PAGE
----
As chaos surged through the deadly mayhem of the crowd at Houston’s Astroworld Festival in November, rapper Travis Scott continued to perform — even as fans begged for the show to be stopped.
Multiple videos that circulated on social media show people in the crowd begging for the show to stop.
I screamed for help so many times, alerted security, asked everyone in the crowd if there was anyone who was CPR certified. Every call went unanswered. I was told, “we already know, and we can’t do anything to stop the show, they’re streaming live” Disgusting. #ASTROWORLDFest
— Cody Hartt (@CodyHartt) November 6, 2021
Another video of the crowd chanting “Stop The Show”… what more could they have done to get someone’s attention??? pic.twitter.com/6n5d6qrJE1
— damn (@DexterL07617514) November 6, 2021
“Fans were recording the concert, and people doing CPR,” said Madeline Eskins, an ICU nurse who was at the show, according to Rolling Stone.
“Fans were yelling at the stage crew around us, saying stop the concert, people are dying. No one listened,” she said.
Eskins said trouble had been brewing long before it peaked at the time of Scott’s show.
“It was definitely overcrowded. It was insane, honestly. I knew it was just way too crowded — it just got worse and worse as it got closer to Travis Scott performing it got more crowded, more crowded, more crowded,” she said.
Eskins said she was caught in the crowd surge.
“I looked at my boyfriend, and I was about to tell my boyfriend to tell my son I loved him because I did not think I would make it out of there. And I fainted,” Eskins said. “I tried to jump up as much as I could to get air. I couldn’t breathe. I just felt it. I knew it was coming.”
Eskins said Scott could have made a difference.
“If he would’ve stopped the concert or paused it, people would have settled down, and the situation could have been assessed a lot better,” Eskins said. “If he could see someone was passed out, he could’ve seen something should’ve been done. This started from the very beginning of the concert. So it went from about 9 pm, that’s when I passed out. And went on till about 10:15, 10:30.”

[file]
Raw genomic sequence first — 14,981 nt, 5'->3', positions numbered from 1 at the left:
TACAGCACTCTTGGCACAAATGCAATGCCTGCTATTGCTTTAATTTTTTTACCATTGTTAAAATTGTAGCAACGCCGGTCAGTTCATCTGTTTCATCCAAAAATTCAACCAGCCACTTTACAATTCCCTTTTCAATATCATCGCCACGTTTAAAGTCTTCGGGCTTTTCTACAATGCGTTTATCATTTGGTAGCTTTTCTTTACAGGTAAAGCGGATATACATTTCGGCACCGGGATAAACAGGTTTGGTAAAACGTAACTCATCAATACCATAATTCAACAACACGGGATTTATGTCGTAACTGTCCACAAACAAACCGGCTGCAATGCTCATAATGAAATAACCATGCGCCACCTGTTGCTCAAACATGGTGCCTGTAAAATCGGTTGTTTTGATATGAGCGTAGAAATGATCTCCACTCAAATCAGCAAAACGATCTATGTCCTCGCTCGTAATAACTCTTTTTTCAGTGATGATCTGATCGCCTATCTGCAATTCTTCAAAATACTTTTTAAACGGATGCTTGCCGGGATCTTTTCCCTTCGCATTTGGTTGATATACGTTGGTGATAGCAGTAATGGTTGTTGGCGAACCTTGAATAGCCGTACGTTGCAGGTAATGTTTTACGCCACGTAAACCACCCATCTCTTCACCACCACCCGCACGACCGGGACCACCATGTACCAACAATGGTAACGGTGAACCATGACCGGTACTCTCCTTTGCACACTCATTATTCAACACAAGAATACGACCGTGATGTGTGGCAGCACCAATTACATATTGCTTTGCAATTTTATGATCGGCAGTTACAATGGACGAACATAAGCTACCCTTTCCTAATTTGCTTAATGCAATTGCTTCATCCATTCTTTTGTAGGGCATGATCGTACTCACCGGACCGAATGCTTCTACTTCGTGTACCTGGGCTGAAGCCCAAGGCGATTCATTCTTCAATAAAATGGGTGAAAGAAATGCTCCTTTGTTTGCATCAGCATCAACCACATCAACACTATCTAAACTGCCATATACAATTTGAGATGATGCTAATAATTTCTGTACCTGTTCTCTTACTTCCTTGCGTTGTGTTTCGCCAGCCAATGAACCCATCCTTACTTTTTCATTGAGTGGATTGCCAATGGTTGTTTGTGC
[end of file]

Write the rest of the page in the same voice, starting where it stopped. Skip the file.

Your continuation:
“They’re trying to blame drugs. And I will level with you, I don’t think this was caused by drug use,” Eskins said. “Could it have been a contributing factor? Sure. Will they find drugs in the bodies of those passed away? Maybe. But people were getting suffocated. People were getting trampled. A lot of these [are] trauma-based injuries. One dude had his face smashed in. He was bleeding from his nose, face and mouth. Which I guess drugs can cause, but so can getting trampled.”
Concert-goer Grant Tate, 20, of Scottsdale, Arizona, was among those who pleaded with concert staff to stop, Rolling Stone reported.
“I was telling the crane crew, ‘There are people on the ground. They need help.’ They didn’t have any communication with the EMTs or security. They couldn’t help,” Tate recounted. “There was just no preparation for them to have an emergency scenario like that.”
“People were yelling, ‘Stop the show!’ But a lot of people were yelling lot of things. I’m sure it was hard for [Scott] to understand,” he said. “If there was any communication between that middle camera area and [stage staff], he might have understood — and maybe stopped the show.”
Houston Chief of Police Troy Finner said there were accounts of individuals being injected with something, according to the Daily Mail.
“One of the narratives was that some individual was injecting other people with drugs. We do have a report of a security officer, according to the medical staff that was out and treated him last night,” he said.
“He was reaching over to restrain or grab a citizen, and he felt a prick in his neck. He went unconscious, they administered Narcan. He was revived, and medical staff did notice a prick similar to a prick you would get if somebody was trying to inject,” Finner said.
This article appeared originally on The Western Journal.
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